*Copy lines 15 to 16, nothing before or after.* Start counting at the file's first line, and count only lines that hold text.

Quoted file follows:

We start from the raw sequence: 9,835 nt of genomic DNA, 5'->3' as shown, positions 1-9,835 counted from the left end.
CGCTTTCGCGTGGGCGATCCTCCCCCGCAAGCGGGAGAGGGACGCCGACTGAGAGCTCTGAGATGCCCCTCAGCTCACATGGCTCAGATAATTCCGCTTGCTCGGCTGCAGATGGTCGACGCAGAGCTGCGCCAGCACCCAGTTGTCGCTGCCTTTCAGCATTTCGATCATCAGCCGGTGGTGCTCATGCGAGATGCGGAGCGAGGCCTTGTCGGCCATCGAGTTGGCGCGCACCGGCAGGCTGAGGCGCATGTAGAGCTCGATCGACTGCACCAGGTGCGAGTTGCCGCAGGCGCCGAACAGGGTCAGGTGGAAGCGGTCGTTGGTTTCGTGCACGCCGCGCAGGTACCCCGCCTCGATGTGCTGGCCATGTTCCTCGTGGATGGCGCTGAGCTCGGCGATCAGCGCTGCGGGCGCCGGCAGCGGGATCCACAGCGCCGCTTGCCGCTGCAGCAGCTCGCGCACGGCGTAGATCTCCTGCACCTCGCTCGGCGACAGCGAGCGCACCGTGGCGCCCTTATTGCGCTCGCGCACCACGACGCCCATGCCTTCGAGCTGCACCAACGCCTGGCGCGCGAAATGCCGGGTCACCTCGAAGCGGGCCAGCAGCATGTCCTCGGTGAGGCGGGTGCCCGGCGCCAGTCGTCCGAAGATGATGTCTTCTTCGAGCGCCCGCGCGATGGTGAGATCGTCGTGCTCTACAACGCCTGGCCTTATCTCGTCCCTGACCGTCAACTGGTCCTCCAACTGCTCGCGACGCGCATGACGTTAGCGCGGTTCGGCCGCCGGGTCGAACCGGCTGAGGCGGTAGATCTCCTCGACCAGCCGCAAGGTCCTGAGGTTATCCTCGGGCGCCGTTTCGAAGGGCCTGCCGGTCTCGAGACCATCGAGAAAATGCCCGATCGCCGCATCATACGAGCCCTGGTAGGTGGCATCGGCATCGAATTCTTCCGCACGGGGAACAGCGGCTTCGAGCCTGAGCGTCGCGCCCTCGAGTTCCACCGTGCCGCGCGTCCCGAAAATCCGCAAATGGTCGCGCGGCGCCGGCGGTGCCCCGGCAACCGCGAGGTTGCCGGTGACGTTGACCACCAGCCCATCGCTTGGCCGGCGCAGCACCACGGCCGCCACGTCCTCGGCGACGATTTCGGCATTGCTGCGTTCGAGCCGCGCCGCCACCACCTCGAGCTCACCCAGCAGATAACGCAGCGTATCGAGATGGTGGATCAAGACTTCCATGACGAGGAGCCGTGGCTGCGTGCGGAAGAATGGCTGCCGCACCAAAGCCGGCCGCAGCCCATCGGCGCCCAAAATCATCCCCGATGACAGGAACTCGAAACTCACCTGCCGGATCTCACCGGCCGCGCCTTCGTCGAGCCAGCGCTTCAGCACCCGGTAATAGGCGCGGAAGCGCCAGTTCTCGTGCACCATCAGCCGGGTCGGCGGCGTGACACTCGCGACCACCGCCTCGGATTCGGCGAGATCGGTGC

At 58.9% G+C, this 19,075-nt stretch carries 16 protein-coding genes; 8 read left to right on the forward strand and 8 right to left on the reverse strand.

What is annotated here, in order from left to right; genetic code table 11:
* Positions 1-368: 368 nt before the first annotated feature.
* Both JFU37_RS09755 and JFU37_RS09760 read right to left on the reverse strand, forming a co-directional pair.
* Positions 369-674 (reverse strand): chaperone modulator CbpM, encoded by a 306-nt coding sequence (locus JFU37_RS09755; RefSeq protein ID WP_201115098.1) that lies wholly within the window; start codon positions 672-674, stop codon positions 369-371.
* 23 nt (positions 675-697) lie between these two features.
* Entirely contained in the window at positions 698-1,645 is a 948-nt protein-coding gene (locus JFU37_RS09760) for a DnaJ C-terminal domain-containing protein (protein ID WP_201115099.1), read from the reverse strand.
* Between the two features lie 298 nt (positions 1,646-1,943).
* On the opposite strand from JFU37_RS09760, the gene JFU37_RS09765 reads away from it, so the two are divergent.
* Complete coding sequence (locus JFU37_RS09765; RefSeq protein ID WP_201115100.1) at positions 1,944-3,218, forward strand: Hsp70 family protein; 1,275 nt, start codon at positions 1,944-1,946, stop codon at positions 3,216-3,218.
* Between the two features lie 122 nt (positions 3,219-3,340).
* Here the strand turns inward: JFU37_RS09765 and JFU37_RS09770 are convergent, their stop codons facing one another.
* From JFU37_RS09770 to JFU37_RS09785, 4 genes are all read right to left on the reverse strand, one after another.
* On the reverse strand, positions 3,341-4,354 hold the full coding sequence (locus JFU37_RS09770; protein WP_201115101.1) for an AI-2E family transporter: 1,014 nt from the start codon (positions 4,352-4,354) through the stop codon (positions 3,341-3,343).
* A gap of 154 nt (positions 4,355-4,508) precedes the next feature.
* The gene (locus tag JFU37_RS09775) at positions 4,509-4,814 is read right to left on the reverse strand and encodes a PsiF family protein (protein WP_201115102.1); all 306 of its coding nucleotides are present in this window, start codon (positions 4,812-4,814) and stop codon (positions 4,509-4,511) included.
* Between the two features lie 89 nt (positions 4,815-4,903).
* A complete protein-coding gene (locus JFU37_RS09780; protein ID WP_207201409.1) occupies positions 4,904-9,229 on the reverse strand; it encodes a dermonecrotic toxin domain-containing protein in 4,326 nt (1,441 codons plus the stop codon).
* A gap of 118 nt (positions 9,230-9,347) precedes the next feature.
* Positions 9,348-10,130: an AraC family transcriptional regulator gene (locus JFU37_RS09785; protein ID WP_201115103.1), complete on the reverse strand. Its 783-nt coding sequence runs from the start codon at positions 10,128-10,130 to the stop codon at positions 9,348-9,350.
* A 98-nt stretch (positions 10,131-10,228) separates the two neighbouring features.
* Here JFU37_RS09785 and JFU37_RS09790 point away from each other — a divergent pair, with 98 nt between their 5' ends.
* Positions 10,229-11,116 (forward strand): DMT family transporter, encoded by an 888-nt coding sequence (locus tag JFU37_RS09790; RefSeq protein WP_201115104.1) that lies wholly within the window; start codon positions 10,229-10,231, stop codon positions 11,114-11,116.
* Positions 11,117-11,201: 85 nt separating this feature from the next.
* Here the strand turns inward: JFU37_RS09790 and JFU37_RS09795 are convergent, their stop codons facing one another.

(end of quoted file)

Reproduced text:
* From JFU37_RS09770 to JFU37_RS09785, 4 genes are all read right to left on the reverse strand, one after another.
* On the reverse strand, positions 3,341-4,354 hold the full coding sequence (locus JFU37_RS09770; protein WP_201115101.1) for an AI-2E family transporter: 1,014 nt from the start codon (positions 4,352-4,354) through the stop codon (positions 3,341-3,343).